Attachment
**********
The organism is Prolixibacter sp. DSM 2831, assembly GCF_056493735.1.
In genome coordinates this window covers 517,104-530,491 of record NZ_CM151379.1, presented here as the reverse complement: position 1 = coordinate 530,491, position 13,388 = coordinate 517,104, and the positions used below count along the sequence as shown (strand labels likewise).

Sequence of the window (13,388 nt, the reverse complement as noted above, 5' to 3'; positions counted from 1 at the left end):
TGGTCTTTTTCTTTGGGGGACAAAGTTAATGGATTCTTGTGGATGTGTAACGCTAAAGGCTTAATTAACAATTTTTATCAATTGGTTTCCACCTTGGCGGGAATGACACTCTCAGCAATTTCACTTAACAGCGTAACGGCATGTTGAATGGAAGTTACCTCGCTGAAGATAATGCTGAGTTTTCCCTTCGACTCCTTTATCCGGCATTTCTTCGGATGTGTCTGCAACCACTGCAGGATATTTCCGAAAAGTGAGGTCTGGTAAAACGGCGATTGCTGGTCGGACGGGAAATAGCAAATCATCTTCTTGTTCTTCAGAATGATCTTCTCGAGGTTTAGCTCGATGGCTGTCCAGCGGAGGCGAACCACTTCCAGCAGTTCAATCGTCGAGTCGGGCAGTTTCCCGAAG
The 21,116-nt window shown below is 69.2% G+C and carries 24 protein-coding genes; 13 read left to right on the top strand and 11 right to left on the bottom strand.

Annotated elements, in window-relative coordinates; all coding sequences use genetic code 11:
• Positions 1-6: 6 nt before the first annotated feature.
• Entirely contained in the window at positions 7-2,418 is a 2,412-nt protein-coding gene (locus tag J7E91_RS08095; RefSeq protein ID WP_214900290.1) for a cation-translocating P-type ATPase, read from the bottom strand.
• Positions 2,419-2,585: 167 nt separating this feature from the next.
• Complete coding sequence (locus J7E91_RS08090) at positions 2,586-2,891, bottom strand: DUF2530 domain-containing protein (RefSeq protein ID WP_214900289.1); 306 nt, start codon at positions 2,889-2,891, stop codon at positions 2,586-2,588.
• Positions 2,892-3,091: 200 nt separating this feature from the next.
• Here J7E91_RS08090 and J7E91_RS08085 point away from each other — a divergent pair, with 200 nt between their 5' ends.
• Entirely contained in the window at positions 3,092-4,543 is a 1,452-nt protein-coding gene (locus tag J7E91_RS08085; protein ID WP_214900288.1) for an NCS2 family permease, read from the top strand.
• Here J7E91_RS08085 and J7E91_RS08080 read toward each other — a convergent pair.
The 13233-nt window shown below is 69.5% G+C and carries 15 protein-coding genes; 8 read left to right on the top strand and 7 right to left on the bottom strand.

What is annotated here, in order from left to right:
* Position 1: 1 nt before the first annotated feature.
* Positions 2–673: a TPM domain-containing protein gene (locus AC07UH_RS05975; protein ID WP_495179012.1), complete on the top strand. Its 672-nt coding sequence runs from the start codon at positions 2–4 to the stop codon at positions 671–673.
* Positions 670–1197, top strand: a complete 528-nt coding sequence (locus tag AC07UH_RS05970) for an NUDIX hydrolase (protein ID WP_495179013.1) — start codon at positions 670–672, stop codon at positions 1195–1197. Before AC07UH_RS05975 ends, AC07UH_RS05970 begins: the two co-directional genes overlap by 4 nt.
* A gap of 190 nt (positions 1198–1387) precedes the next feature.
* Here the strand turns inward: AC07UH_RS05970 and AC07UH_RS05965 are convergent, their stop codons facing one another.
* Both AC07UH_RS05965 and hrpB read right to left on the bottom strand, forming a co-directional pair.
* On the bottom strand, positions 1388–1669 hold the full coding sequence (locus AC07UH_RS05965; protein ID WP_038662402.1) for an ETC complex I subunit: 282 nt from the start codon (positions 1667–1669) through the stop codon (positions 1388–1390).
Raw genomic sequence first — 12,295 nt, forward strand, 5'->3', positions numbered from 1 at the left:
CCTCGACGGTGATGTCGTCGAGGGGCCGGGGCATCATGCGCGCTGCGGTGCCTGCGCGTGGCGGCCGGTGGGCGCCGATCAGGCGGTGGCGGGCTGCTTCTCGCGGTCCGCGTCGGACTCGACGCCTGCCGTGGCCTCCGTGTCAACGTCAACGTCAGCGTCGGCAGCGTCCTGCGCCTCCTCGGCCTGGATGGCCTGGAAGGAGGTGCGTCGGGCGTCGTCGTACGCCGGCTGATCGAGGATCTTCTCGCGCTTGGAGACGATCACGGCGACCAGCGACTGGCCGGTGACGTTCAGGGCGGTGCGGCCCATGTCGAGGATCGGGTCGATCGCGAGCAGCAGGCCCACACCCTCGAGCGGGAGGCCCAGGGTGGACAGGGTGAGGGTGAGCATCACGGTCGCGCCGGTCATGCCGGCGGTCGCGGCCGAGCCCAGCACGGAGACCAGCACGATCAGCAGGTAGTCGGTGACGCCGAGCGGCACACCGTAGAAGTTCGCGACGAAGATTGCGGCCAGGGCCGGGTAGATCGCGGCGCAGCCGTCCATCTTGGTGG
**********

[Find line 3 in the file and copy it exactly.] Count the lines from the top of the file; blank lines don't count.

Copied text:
Sequence of the window (13,388 nt, the reverse complement as noted above, 5' to 3'; positions counted from 1 at the left end):